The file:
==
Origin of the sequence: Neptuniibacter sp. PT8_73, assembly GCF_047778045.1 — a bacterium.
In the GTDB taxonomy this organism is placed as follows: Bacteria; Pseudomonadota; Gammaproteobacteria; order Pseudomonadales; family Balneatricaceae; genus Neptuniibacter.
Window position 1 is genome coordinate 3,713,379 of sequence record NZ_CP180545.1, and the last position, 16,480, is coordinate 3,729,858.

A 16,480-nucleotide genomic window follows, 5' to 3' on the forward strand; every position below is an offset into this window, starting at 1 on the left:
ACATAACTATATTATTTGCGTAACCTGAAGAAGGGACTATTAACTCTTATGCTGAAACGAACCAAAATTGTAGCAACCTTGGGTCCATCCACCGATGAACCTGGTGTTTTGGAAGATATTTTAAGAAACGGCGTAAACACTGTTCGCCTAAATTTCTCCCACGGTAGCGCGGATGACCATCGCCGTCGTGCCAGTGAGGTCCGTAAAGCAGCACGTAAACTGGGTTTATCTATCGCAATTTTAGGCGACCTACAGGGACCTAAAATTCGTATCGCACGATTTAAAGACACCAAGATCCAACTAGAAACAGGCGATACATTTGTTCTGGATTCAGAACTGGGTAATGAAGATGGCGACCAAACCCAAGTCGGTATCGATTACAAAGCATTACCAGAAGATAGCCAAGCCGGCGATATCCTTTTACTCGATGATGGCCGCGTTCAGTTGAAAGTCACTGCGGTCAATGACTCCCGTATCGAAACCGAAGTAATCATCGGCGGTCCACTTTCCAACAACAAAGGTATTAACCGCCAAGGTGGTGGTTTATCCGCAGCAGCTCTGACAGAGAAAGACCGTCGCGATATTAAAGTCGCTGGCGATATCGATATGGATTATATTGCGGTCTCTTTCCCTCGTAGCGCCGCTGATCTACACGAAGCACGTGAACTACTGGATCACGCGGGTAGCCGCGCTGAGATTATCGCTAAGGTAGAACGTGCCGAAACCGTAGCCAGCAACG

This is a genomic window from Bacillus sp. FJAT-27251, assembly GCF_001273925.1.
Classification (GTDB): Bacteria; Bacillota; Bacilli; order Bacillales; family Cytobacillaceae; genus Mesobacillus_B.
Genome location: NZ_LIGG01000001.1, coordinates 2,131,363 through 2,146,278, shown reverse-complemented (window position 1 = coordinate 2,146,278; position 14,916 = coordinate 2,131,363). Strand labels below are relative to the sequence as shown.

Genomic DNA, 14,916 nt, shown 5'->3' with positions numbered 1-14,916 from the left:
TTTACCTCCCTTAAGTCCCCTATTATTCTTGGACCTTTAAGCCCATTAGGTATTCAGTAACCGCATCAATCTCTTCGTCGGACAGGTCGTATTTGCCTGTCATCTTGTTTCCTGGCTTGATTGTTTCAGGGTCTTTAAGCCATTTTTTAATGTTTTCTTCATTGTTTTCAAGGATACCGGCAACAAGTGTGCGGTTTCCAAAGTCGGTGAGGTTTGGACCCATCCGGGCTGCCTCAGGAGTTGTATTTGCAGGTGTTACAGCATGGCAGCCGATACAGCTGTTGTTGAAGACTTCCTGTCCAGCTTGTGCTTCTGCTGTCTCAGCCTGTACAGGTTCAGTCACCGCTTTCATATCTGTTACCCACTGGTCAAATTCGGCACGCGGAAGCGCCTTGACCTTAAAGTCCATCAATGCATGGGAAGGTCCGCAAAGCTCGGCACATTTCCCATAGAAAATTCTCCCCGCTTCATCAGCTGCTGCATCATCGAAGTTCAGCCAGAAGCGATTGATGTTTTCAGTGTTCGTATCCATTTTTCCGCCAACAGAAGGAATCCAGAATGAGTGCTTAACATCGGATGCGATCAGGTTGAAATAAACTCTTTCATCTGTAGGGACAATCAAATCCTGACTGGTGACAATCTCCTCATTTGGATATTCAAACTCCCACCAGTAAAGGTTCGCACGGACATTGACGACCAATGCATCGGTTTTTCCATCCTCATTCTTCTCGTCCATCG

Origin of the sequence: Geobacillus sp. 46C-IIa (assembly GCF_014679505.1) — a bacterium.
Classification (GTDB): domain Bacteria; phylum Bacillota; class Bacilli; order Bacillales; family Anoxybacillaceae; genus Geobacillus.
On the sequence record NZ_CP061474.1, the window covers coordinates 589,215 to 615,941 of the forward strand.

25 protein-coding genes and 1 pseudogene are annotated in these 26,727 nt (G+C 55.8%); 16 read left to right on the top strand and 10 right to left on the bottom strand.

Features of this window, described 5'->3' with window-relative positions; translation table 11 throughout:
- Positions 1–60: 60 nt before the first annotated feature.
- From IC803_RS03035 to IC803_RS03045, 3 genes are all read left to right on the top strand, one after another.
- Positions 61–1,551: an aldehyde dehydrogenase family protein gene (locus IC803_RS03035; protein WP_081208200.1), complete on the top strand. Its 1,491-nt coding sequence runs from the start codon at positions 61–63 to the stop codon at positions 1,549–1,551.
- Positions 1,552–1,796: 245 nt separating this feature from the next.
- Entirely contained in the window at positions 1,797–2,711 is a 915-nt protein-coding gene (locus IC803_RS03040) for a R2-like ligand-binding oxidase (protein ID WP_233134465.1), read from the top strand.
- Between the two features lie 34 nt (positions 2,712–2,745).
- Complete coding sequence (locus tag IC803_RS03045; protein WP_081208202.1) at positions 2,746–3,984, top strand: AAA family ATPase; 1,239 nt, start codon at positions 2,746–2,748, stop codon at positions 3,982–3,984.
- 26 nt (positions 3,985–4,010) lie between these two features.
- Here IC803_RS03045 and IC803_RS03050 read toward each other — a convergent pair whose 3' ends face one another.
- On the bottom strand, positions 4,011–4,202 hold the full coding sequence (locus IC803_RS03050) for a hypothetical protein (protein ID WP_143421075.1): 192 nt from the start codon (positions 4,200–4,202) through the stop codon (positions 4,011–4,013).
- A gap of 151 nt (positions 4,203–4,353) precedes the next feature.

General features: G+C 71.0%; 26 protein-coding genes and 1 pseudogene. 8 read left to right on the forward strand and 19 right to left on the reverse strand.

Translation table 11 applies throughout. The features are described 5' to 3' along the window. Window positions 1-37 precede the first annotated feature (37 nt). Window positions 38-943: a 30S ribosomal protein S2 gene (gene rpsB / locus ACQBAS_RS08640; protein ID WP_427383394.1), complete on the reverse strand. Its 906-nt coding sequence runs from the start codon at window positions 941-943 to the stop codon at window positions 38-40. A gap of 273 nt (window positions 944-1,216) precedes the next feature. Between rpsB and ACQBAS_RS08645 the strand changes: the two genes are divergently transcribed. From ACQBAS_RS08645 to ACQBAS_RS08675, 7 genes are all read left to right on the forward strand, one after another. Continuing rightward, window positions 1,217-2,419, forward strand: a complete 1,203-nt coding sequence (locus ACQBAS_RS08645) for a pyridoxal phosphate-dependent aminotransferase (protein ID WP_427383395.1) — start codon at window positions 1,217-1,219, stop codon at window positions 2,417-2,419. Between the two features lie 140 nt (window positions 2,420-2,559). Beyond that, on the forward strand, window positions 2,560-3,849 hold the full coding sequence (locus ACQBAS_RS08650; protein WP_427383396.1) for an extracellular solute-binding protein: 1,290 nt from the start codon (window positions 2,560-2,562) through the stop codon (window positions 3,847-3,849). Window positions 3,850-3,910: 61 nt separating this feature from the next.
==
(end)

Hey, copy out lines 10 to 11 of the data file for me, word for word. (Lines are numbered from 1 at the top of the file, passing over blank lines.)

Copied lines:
TTTACCTCCCTTAAGTCCCCTATTATTCTTGGACCTTTAAGCCCATTAGGTATTCAGTAACCGCATCAATCTCTTCGTCGGACAGGTCGTATTTGCCTGTCATCTTGTTTCCTGGCTTGATTGTTTCAGGGTCTTTAAGCCATTTTTTAATGTTTTCTTCATTGTTTTCAAGGATACCGGCAACAAGTGTGCGGTTTCCAAAGTCGGTGAGGTTTGGACCCATCCGGGCTGCCTCAGGAGTTGTATTTGCAGGTGTTACAGCATGGCAGCCGATACAGCTGTTGTTGAAGACTTCCTGTCCAGCTTGTGCTTCTGCTGTCTCAGCCTGTACAGGTTCAGTCACCGCTTTCATATCTGTTACCCACTGGTCAAATTCGGCACGCGGAAGCGCCTTGACCTTAAAGTCCATCAATGCATGGGAAGGTCCGCAAAGCTCGGCACATTTCCCATAGAAAATTCTCCCCGCTTCATCAGCTGCTGCATCATCGAAGTTCAGCCAGAAGCGATTGATGTTTTCAGTGTTCGTATCCATTTTTCCGCCAACAGAAGGAATCCAGAATGAGTGCTTAACATCGGATGCGATCAGGTTGAAATAAACTCTTTCATCTGTAGGGACAATCAAATCCTGACTGGTGACAATCTCCTCATTTGGATATTCAAACTCCCACCAGTAAAGGTTCGCACGGACATTGACGACCAATGCATCGGTTTTTCCATCCTCATTCTTCTCGTCCATCG

Origin of the sequence: Geobacillus sp. 46C-IIa (assembly GCF_014679505.1) — a bacterium.